Uniqlo

Architype Dialogue presents

Robert Miller & Christian Evans

What was the most difficult issue about working within this building type or the most unexpected challenge that may have influenced new thought in your project?

We were intrigued by the building’s prominent location in the Shanghai’s shopping district and were asked to transform the site into a single, clear identity for Uniqlo. The existing building provided a significant challenge with its drab office building exterior and a very rough vacant shell. The local code requirements restricted any new cladding to within a foot of the existing façade and did not allow any exterior lighting. We designed a new façade of white perforated aluminum panels floats in front of the old with a pattern that implies fabric. Lighting is done from within the building, through the original windows, allowing the perforated panels to glow.

Did this project expand or evolve your role as an architect in any way? In general, do you feel that the role of the architect is changing on current projects?

More often we are being asked to integrate the clients’ branding as part of the architecture. Not only did we work with Uniqlo to design an overall building identity and image, but we also worked with them on specific product presentation down to the finite details of shirt module and thickness. This resulted in a richer, more integrated design where the product itself became part of the architecture.

How is your building possible today in a way that it may not have been before and how have trends in technology and society inspired new thought and solutions?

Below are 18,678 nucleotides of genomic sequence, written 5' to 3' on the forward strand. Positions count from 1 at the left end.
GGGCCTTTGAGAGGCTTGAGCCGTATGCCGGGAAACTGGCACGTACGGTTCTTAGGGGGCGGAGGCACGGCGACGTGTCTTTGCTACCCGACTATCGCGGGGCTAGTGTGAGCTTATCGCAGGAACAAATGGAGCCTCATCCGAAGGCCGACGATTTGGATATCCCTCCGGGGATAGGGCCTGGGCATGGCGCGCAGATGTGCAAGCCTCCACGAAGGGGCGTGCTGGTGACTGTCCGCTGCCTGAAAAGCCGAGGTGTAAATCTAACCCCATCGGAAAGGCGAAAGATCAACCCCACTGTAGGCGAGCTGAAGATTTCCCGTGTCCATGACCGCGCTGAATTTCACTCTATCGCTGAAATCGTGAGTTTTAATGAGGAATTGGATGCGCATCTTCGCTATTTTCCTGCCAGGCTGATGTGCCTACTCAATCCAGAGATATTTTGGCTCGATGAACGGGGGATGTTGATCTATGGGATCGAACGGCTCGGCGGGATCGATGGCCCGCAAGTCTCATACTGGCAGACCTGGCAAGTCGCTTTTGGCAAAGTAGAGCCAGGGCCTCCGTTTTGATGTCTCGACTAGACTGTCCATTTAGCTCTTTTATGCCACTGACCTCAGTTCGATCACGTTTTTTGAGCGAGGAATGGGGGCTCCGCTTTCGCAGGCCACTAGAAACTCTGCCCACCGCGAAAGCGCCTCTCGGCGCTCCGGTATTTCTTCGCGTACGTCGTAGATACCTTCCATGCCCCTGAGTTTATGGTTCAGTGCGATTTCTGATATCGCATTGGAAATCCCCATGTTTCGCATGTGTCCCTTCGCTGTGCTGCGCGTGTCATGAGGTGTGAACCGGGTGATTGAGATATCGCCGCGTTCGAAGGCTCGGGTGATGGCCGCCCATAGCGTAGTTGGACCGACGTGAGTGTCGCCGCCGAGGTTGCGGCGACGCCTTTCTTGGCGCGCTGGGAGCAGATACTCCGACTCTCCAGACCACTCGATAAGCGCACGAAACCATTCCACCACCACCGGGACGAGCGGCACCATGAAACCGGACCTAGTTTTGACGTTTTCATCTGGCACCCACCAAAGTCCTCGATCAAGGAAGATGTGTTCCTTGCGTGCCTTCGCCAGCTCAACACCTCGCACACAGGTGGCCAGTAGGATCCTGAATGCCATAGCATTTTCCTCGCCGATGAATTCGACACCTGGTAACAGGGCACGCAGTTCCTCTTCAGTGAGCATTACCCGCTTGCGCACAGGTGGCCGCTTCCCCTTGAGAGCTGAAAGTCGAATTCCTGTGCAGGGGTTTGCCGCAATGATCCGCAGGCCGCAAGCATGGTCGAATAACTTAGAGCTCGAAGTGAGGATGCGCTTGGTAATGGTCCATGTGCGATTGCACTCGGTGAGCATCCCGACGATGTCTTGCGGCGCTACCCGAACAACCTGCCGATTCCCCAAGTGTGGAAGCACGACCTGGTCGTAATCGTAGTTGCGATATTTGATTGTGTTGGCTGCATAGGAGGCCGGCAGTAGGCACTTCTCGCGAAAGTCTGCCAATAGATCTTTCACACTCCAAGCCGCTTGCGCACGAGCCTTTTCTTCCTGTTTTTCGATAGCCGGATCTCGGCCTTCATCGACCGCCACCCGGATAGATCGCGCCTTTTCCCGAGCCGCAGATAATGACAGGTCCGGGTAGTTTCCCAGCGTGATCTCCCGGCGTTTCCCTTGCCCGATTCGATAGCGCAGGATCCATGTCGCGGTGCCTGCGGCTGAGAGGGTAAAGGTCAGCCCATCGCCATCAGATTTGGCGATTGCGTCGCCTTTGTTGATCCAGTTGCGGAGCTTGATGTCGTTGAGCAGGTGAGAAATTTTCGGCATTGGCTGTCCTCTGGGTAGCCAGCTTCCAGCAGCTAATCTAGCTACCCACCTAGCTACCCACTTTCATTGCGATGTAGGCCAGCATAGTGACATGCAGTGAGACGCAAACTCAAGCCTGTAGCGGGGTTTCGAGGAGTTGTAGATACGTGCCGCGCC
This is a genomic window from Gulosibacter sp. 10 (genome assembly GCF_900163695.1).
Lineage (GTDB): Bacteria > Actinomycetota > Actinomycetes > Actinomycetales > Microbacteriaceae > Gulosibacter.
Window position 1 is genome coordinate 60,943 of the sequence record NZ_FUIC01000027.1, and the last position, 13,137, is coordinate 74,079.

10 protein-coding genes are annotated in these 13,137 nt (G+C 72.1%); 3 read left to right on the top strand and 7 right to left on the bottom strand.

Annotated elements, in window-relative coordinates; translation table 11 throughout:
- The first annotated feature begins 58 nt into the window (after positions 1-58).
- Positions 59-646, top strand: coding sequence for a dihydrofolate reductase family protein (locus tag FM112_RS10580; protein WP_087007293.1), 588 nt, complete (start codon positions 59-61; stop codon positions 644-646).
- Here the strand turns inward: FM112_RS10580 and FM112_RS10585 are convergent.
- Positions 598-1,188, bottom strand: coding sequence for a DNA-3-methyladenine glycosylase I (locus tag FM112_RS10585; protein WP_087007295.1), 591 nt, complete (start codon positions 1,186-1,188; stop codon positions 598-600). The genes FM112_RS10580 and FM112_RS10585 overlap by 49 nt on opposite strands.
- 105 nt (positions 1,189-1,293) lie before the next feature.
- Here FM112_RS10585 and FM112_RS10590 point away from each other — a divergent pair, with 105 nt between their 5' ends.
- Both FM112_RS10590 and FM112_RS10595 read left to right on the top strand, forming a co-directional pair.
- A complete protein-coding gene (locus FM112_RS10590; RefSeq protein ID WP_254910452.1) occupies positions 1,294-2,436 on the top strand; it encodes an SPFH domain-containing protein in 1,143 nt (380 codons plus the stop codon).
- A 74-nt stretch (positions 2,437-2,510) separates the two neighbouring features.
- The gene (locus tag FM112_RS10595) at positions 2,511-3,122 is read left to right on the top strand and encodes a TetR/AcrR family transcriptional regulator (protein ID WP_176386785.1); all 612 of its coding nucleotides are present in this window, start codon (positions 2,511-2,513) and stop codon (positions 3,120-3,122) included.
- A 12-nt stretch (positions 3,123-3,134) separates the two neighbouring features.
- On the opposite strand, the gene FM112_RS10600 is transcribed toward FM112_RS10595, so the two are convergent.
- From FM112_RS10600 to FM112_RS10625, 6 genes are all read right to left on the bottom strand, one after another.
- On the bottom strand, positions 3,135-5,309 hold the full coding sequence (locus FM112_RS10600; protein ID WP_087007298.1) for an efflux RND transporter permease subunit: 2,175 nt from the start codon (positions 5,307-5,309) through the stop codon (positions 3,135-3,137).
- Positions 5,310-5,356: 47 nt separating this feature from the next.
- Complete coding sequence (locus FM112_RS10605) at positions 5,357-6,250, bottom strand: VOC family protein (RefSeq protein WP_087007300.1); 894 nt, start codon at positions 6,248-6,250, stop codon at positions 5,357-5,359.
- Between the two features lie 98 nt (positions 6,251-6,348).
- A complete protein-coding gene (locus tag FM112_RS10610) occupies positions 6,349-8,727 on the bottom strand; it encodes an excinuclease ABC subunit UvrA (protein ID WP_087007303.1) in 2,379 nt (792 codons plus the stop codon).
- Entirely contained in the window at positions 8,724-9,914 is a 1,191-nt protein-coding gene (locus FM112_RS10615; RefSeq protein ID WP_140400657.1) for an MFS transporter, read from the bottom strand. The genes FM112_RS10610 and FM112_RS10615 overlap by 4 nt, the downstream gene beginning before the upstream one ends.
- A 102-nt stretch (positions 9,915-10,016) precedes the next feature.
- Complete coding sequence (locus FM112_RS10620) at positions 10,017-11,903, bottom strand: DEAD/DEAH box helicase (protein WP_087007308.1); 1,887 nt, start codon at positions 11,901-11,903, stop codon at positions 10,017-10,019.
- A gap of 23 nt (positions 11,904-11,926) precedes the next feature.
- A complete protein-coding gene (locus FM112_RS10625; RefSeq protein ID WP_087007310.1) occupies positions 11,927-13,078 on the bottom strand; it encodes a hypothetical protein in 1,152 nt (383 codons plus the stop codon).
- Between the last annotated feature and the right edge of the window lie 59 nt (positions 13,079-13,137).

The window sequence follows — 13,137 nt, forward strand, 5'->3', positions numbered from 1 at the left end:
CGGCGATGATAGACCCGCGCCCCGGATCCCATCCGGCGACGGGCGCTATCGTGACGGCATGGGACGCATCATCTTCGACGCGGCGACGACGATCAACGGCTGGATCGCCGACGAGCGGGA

When we began working with Uniqlo, we were very impressed by their innovative internet-based advertising. These links introduce you to Uniqlo in a wonderfully artful way that involves music, video and dance, some of which happen in real time. We wanted to connect to this energy which ultimately led us to the concept of the central glass atrium with flying mannequins as well as the rotating mannequins. We saw these elements as performance spaces not only for the store, but that could also be linked to their web program.

In the context of this project, how is your office and design process being influenced by current trends in academic curricula and incoming young architects? In turn, how are current projects and processes guiding the ongoing reformulation and development of academic curricula?

Students today have an ease and openness to new ideas and software that was critical to this project. One example of many is the design of the exterior cladding. The perforation pattern for the cladding was formulated from a collage of photographs of fabric that was quickly translated into a perforation pattern. The software used for this translation was found on the internet and mastered quickly by our team. The team’s confidence and facility with new software was critical to the realization of this design.

Architype Review thanks Robert Miller and Christian Evans for their interview and for contributing to this collection of Architype Dialogue.


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